Do I Need to Report Interest Income from my Bank Account?
As a non-resident alien filer you do not need to report interest income from your U.S. bank savings or checking account. However, you must report other types of U.S.-based “investment” income, for example, stock or mutual fund dividends or capital gains. Your U.S.-based investment company is required to send forms to you.
May I “free-file” Electronically via the IRS Website?
No, if you are tax “nonresident alien” student or scholar filer.
Am I Eligible to Claim a Standard Deduction?
Yes, only if your specific tax treaty allows this (e.g. India) or you are considered tax “resident alien for tax purposes.” Glacier Tax Prep (GTP) will use all applicable tax treaties in calculating your return.
May I Claim Tax Benefits for my Dependents on my 1040NR Form?
Only relatively few treaties allow tax benefits for dependent family members. All tax nonresidents who use GTP will have applicable tax treaties pertaining to dependent family members applied to their return.
IMPORTANT: in order to claim any dependent family member you must have a taxpayer identification number such as a SSN or ITIN, or file a form W-7 for each family member, attached to your form 1040NR. GTP will guide you through this process.
If my Employer Withheld Social Security Taxes Incorrectly, How can I get Them Refunded to me?
F-1 or J-1 students or J-1 scholars are exempt from Social Security and Medicare taxes as long as they are considered “nonresident” for tax purposes. If Social Security tax is mistakenly withheld, the money may be recovered. First seek a refund from your employer. If the employer is unable or unwilling to supply the refund, you must complete IRS forms 843 and 8316 and submit them to the IRS according to the instructions. It could take a year or more to receive the refund from the IRS. J-2 employees are NOT eligible for a refund of FICA and Medicare taxes.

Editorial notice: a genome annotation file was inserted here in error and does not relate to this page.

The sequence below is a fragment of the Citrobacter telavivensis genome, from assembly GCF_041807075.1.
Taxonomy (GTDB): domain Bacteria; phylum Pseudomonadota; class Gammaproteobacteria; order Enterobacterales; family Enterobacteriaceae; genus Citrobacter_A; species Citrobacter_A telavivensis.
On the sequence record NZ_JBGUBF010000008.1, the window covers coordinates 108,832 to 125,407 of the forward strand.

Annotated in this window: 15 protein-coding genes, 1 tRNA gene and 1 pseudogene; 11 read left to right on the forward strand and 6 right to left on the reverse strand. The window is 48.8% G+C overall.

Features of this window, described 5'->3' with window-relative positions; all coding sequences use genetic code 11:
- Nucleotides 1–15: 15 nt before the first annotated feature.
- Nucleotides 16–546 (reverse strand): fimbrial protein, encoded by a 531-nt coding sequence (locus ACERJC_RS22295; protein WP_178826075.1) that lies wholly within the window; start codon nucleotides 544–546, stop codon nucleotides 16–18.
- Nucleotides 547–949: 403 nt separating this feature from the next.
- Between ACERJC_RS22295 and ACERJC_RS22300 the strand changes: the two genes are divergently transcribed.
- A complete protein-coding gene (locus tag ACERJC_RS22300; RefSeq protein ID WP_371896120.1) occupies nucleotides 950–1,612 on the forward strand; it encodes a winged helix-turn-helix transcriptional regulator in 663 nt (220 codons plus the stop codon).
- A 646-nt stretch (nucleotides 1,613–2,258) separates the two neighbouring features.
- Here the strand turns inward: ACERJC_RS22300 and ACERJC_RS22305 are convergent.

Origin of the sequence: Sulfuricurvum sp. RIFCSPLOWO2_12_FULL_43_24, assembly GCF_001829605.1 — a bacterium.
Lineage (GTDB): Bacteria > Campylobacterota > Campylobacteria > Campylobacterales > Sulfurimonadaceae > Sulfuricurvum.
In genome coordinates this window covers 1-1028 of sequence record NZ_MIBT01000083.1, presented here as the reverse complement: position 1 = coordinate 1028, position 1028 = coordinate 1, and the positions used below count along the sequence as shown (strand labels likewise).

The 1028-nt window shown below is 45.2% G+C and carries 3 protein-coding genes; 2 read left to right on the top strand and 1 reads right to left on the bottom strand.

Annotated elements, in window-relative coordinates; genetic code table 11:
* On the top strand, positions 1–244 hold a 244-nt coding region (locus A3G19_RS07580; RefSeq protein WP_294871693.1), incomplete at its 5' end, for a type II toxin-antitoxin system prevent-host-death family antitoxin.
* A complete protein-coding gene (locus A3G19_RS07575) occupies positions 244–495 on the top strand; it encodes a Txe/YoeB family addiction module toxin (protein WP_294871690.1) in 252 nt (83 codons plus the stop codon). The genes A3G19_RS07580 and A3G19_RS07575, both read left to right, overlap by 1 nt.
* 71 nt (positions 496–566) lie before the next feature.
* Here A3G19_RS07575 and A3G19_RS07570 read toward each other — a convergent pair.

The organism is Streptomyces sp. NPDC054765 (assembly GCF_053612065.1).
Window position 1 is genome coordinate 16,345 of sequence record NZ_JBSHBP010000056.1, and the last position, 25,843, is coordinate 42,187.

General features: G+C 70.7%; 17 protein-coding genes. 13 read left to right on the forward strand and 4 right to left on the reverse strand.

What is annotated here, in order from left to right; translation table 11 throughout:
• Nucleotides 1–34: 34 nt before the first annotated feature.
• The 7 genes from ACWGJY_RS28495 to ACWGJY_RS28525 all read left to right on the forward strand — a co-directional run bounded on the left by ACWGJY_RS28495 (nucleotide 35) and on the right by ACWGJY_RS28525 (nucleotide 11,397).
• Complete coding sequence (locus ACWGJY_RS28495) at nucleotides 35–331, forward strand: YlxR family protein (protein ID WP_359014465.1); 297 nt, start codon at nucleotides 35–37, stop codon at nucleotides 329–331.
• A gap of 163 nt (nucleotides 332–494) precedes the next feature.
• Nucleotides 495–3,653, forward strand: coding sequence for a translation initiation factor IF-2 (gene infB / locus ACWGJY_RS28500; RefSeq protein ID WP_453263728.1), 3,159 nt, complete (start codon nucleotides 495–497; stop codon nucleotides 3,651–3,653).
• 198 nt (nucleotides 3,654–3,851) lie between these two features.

Am I Eligible to Claim the Child Tax Credit?
Yes, only if you meet the following conditions:
1. You are eligible, due to a tax treaty, to claim a personal exemption for the child, and
2. The dependent child was:
- Born in the United States, and
- lived with you in the United States for at least six months, and
- was under age 17 on December 31, 2016, and
- possesses an SSN or ITIN.
How do I claim the credit? If you are eligible we recommend you use GTP.
Am I Eligible for Earned Income Credit if I am tax “Nonresident”?
International students and scholars who are tax “nonresidents” are NOT eligible for Earned Income Credit.
May I Claim Tuition Tax Credit?
International students and scholars who are tax “nonresidents” are NOT eligible to claim a Tuition Tax Credit.
Am I Eligible for the HOPE Credit?
International students and scholars who are tax “nonresidents” are NOT eligible to claim a Tuition Tax Credit.
IRS Publication 4011 Foreign Student and Scholar Volunteer Resource Guide,
IRS Publication 519 U.S. Tax Guide for Aliens
IRS Publication 901 U.S. Tax Treaties
The Office of International Programs makes no claim for accuracy and assumes no responsibility for your adherence to tax laws as an international visitor. For additional FAQs log in to your GTP Tax Prep account and view the FAQ and BLANK Tax Forms for Previous Years.
You may want to contact the following tax authorities:
Internal Revenue Service (IRS)
920 W. Riverside Avenue
Spokane, WA 99201-1010
WSU Payroll Services
For questions regarding income tax, FICA (Social Security and Medicare contributions), or the amount you were paid last year. Be sure to review the basic guidelines about taxation for non-U.S. citizens.